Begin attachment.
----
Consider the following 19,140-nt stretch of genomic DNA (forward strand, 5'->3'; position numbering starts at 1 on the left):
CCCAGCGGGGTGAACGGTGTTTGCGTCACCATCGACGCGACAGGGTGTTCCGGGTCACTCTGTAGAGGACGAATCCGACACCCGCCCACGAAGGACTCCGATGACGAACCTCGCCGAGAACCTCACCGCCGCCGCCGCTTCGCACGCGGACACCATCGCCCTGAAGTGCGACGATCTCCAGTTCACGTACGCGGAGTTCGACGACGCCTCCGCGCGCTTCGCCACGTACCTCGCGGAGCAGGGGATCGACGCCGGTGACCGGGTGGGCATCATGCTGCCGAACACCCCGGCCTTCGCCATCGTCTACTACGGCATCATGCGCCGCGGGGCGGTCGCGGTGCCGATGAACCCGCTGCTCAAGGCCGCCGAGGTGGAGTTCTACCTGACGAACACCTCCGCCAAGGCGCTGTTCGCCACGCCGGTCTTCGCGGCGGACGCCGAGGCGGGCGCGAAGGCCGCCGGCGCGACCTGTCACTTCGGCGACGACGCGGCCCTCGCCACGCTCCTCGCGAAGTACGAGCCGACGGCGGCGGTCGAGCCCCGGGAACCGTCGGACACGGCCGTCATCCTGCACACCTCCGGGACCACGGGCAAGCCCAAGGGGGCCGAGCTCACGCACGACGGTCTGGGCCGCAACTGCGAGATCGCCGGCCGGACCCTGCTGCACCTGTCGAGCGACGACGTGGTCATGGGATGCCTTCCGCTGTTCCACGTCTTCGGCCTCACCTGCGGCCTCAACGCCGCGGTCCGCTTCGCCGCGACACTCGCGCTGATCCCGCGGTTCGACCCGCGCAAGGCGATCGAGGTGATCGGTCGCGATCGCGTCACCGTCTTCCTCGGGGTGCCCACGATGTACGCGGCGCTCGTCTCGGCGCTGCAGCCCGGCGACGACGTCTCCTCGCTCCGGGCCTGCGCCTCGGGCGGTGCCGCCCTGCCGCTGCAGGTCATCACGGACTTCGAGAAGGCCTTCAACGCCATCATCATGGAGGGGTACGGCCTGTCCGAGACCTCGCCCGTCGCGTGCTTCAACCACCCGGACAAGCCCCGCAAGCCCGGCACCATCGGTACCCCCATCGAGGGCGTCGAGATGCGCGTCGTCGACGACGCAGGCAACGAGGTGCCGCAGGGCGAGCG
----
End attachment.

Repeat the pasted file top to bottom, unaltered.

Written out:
Consider the following 19,140-nt stretch of genomic DNA (forward strand, 5'->3'; position numbering starts at 1 on the left):
CCCAGCGGGGTGAACGGTGTTTGCGTCACCATCGACGCGACAGGGTGTTCCGGGTCACTCTGTAGAGGACGAATCCGACACCCGCCCACGAAGGACTCCGATGACGAACCTCGCCGAGAACCTCACCGCCGCCGCCGCTTCGCACGCGGACACCATCGCCCTGAAGTGCGACGATCTCCAGTTCACGTACGCGGAGTTCGACGACGCCTCCGCGCGCTTCGCCACGTACCTCGCGGAGCAGGGGATCGACGCCGGTGACCGGGTGGGCATCATGCTGCCGAACACCCCGGCCTTCGCCATCGTCTACTACGGCATCATGCGCCGCGGGGCGGTCGCGGTGCCGATGAACCCGCTGCTCAAGGCCGCCGAGGTGGAGTTCTACCTGACGAACACCTCCGCCAAGGCGCTGTTCGCCACGCCGGTCTTCGCGGCGGACGCCGAGGCGGGCGCGAAGGCCGCCGGCGCGACCTGTCACTTCGGCGACGACGCGGCCCTCGCCACGCTCCTCGCGAAGTACGAGCCGACGGCGGCGGTCGAGCCCCGGGAACCGTCGGACACGGCCGTCATCCTGCACACCTCCGGGACCACGGGCAAGCCCAAGGGGGCCGAGCTCACGCACGACGGTCTGGGCCGCAACTGCGAGATCGCCGGCCGGACCCTGCTGCACCTGTCGAGCGACGACGTGGTCATGGGATGCCTTCCGCTGTTCCACGTCTTCGGCCTCACCTGCGGCCTCAACGCCGCGGTCCGCTTCGCCGCGACACTCGCGCTGATCCCGCGGTTCGACCCGCGCAAGGCGATCGAGGTGATCGGTCGCGATCGCGTCACCGTCTTCCTCGGGGTGCCCACGATGTACGCGGCGCTCGTCTCGGCGCTGCAGCCCGGCGACGACGTCTCCTCGCTCCGGGCCTGCGCCTCGGGCGGTGCCGCCCTGCCGCTGCAGGTCATCACGGACTTCGAGAAGGCCTTCAACGCCATCATCATGGAGGGGTACGGCCTGTCCGAGACCTCGCCCGTCGCGTGCTTCAACCACCCGGACAAGCCCCGCAAGCCCGGCACCATCGGTACCCCCATCGAGGGCGTCGAGATGCGCGTCGTCGACGACGCAGGCAACGAGGTGCCGCAGGGCGAGCG